Trade unions are calling for a 24-hour strike to increase pressure on the government and public transport companies in an ongoing dispute over pay and conditions.
Tens of thousands of transport workers have brought Germany to a standstill in what is being described as the country's most widespread strike action in over three decades.
Hundreds of flights were cancelled at major airports across the country, including the busiest hubs in Frankfurt and Munich on Monday.
National rail operator Deutsche Bahn cancelled all long-distance trains and most of the regional services.
Bus, tram and metro drivers in seven federal states – including Bavaria and the country's most populous state of North Rhine-Westphalia – also joined the strike action.
Trade unions Verdi and EVG had jointly called for a 24-hour strike to increase pressure on the government and public transport companies in an ongoing dispute over pay and conditions.
EVG chairman Martin Burkert told the Augsburger Allgemeine newspaper's Monday edition that employers had not yet made a viable offer and warned that further warning strikes were possible, including over the upcoming Easter holiday period.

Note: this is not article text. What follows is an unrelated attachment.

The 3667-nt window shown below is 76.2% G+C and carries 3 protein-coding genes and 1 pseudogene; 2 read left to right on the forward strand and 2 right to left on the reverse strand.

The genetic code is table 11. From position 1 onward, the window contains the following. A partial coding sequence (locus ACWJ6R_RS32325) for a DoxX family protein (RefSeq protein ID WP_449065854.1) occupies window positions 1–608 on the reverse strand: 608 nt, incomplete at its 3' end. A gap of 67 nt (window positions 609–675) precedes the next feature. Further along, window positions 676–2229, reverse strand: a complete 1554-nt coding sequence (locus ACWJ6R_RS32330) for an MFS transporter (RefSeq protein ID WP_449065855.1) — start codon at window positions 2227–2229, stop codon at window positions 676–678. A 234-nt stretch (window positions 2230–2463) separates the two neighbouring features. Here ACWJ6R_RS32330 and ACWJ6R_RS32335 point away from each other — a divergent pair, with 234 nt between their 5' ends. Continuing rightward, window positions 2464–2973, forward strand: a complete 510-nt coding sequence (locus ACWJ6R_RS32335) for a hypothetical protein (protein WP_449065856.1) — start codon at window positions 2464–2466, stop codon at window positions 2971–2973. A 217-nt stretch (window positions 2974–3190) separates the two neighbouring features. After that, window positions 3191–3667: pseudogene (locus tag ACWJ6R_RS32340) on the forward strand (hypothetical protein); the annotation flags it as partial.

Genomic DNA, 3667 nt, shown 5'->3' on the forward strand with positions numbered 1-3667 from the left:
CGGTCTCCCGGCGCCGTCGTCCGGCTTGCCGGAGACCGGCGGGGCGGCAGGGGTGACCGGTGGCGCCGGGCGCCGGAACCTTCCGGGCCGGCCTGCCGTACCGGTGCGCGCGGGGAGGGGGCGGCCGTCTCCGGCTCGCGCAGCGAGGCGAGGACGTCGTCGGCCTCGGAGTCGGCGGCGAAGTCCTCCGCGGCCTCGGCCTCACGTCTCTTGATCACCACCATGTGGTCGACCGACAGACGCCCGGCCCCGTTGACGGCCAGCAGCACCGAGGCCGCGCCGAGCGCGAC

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'A matter of survival'
The EVG, which represents more than 200,000 employees, is demanding a 12 percent and no less than €650 ($700) wage increase per month.
The Verdi trade union already began a series of walkouts earlier this month in various sectors after the second round of collective bargaining negotiations with the government and local authorities ended without agreement.
Frank Werneke, head of the Verdi labour union, who spoke of the largest strike in decades, said the labour action was a matter of survival for millions of workers amid high inflation, according to the Bild am Sonntag newspaper.
The union, which represents around 2.5 million public employees, is demanding a 10.5 percent and no less than $540 (€500) pay rise amid a soaring fall in purchasing value of money and the cost-of-living crisis.
Deutsche Bahn on Sunday said the strike was "completely excessive, groundless and unnecessary," and employers are warning that higher wages for transport workers would result in higher fares and taxes to make up the difference.
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